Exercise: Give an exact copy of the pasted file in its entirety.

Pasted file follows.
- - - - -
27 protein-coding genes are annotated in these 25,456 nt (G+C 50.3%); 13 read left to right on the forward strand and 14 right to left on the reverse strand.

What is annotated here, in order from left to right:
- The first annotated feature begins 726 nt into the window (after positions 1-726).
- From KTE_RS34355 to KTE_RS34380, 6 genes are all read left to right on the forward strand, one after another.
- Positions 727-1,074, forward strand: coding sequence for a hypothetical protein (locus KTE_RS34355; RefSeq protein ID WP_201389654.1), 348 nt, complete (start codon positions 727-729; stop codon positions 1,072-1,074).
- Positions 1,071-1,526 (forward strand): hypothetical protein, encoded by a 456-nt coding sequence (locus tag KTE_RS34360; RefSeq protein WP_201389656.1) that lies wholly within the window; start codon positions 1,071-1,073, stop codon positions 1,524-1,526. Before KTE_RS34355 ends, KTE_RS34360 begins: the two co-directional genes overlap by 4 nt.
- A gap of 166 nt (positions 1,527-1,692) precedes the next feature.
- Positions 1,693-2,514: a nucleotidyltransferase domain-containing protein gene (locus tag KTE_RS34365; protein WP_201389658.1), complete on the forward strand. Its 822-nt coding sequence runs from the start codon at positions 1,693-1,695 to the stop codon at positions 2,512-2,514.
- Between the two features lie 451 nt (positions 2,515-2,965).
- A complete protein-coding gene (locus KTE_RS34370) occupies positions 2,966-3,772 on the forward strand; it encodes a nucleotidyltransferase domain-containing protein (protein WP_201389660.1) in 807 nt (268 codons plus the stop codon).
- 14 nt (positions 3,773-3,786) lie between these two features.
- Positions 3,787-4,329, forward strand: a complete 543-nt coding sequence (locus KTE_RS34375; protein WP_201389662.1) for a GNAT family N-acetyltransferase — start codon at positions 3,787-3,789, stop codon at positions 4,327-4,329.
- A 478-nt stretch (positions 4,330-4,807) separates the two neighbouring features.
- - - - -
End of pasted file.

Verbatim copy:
27 protein-coding genes are annotated in these 25,456 nt (G+C 50.3%); 13 read left to right on the forward strand and 14 right to left on the reverse strand.

What is annotated here, in order from left to right:
- The first annotated feature begins 726 nt into the window (after positions 1-726).
- From KTE_RS34355 to KTE_RS34380, 6 genes are all read left to right on the forward strand, one after another.
- Positions 727-1,074, forward strand: coding sequence for a hypothetical protein (locus KTE_RS34355; RefSeq protein ID WP_201389654.1), 348 nt, complete (start codon positions 727-729; stop codon positions 1,072-1,074).
- Positions 1,071-1,526 (forward strand): hypothetical protein, encoded by a 456-nt coding sequence (locus tag KTE_RS34360; RefSeq protein WP_201389656.1) that lies wholly within the window; start codon positions 1,071-1,073, stop codon positions 1,524-1,526. Before KTE_RS34355 ends, KTE_RS34360 begins: the two co-directional genes overlap by 4 nt.
- A gap of 166 nt (positions 1,527-1,692) precedes the next feature.
- Positions 1,693-2,514: a nucleotidyltransferase domain-containing protein gene (locus tag KTE_RS34365; protein WP_201389658.1), complete on the forward strand. Its 822-nt coding sequence runs from the start codon at positions 1,693-1,695 to the stop codon at positions 2,512-2,514.
- Between the two features lie 451 nt (positions 2,515-2,965).
- A complete protein-coding gene (locus KTE_RS34370) occupies positions 2,966-3,772 on the forward strand; it encodes a nucleotidyltransferase domain-containing protein (protein WP_201389660.1) in 807 nt (268 codons plus the stop codon).
- 14 nt (positions 3,773-3,786) lie between these two features.
- Positions 3,787-4,329, forward strand: a complete 543-nt coding sequence (locus KTE_RS34375; protein WP_201389662.1) for a GNAT family N-acetyltransferase — start codon at positions 3,787-3,789, stop codon at positions 4,327-4,329.
- A 478-nt stretch (positions 4,330-4,807) separates the two neighbouring features.